One of the great things about being an information professional is that you get to spend so much of your time thinking about and exploring the latest advances in electronic technology. Biometric security? Check. Voice recognition? Check. Mobile capture? Check.
The problem is that it can be so tempting to push the envelope that we can forget why we imposed the technology in the first place: to help people work better and work better together. Despite the fact that this post is appearing in a very content-oriented space, you may notice that this is a very process-oriented statement -- and this is appropriate because at the end of the day, you're only dealing with that content because you're trying to get something done.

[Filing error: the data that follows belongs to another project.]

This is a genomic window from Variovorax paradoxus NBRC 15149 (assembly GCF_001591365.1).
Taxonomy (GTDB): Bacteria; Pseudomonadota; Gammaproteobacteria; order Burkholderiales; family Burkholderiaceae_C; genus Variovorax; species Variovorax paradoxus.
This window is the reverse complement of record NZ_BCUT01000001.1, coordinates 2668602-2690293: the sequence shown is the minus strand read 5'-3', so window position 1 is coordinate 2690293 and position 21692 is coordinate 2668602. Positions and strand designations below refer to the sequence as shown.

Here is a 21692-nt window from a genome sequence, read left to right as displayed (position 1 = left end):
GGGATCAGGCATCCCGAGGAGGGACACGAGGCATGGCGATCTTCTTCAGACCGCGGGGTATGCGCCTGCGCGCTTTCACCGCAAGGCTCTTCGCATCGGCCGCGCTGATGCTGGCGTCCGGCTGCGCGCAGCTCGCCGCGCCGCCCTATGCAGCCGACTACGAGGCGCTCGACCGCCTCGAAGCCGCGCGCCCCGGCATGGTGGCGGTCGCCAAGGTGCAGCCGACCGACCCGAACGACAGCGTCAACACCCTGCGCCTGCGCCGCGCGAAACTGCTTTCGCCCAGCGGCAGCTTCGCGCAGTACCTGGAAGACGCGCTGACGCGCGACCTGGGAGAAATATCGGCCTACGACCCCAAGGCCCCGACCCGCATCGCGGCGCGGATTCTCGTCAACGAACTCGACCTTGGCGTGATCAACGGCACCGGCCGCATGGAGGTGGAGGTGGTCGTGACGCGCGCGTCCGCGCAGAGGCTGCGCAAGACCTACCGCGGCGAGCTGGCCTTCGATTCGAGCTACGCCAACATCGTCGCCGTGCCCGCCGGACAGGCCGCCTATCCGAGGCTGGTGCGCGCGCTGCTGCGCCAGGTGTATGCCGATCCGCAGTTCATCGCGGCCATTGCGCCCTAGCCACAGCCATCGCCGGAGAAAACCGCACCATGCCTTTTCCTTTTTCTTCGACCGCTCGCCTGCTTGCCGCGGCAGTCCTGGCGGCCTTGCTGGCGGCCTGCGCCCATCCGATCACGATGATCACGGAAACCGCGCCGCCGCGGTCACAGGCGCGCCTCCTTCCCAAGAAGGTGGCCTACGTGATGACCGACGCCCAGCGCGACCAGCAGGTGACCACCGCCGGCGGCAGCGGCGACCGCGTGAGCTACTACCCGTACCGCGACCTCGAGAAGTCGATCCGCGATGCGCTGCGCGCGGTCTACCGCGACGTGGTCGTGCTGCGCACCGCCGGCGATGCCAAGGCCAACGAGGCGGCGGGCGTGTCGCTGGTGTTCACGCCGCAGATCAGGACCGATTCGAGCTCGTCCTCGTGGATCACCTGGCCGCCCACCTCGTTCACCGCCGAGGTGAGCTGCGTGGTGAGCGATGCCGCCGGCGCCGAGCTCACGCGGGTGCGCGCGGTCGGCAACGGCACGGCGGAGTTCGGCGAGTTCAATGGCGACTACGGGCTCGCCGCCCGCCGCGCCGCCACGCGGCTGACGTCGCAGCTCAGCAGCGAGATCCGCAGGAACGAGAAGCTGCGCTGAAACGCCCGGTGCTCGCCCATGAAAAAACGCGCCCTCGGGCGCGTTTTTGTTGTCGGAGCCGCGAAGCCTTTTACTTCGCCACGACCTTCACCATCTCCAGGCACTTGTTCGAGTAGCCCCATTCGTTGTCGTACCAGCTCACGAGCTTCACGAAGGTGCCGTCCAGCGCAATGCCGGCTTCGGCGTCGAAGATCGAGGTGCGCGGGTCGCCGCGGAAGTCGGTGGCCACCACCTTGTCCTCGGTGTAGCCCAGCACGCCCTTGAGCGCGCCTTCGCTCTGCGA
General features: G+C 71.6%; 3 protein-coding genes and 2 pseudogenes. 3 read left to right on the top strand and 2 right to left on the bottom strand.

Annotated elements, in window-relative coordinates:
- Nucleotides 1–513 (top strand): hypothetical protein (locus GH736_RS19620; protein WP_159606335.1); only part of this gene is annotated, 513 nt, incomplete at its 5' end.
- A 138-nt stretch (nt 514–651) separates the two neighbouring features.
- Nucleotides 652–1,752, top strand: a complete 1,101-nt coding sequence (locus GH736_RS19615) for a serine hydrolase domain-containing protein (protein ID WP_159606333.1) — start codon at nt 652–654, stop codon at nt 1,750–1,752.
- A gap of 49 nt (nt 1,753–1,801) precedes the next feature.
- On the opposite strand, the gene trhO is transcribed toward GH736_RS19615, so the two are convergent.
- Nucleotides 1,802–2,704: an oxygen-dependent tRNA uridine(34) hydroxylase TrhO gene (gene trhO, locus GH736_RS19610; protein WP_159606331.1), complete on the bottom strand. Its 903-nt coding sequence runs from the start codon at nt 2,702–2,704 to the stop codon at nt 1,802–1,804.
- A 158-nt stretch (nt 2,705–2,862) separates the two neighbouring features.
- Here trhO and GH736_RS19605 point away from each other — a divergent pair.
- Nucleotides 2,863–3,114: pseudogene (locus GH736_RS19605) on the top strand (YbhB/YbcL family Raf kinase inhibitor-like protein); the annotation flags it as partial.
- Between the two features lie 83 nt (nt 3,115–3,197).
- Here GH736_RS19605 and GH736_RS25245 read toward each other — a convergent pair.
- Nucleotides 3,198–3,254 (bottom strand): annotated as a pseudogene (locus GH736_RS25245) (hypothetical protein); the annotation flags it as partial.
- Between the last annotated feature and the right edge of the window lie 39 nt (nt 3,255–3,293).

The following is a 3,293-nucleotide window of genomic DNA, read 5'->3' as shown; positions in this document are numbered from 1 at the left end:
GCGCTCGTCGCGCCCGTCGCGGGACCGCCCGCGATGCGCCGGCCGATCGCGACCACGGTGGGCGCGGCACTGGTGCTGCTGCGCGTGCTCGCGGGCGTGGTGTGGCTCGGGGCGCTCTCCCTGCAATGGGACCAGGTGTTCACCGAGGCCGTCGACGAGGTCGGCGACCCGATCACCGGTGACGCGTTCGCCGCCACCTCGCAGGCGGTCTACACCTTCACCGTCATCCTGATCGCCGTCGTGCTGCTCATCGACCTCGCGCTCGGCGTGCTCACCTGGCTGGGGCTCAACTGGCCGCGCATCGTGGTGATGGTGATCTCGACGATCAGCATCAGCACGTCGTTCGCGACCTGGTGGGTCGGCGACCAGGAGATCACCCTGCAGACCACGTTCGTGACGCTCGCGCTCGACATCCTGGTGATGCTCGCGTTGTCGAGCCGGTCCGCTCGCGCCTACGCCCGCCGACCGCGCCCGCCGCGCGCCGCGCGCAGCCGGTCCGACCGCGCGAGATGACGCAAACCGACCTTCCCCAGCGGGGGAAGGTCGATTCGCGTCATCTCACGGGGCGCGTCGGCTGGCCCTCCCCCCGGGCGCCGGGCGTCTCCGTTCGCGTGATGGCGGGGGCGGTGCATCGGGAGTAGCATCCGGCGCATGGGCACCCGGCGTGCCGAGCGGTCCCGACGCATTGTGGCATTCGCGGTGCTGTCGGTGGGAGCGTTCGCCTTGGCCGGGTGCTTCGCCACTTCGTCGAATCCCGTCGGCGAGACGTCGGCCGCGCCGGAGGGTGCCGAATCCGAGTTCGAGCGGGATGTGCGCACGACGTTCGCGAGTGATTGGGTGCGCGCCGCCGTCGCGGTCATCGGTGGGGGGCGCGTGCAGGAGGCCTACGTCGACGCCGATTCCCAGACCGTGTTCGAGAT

Two recent experiences triggered this thought and serve as commonplace object lessons as to why process must rule even when technology drools.
I was on a long car ride when we drove out of a cell and my maps app wouldn’t load. After 10 minutes of cussing and complaining, my wife finally said, “why don’t you just open the map book?” Flip, flip, BINGO: here’s where we are, there’s where we’re going, and here’s how we’re going to get there.
My client needed to schedule a meeting with his team, but nothing happened when he opened his online shared calendar and asked the system to find a date and time that worked for everyone. Turns out that the server was down, and my client was lost until I suggested he use his telephone to call the participants and ask about their availability. BINGO: problem solved, and low-tech was the answer.
I tell you these stories to illustrate why we must guard against becoming overly fixated on gee-whiz technology. This in no way diminishes the importance of bettering the quality and management of our information, or installing and maintaining a modern infrastructure. But keeping it in mind can help us avoid our natural inclination to chase all that is on the leading-edge at the expense of the one thing we were hired to do: to do good work.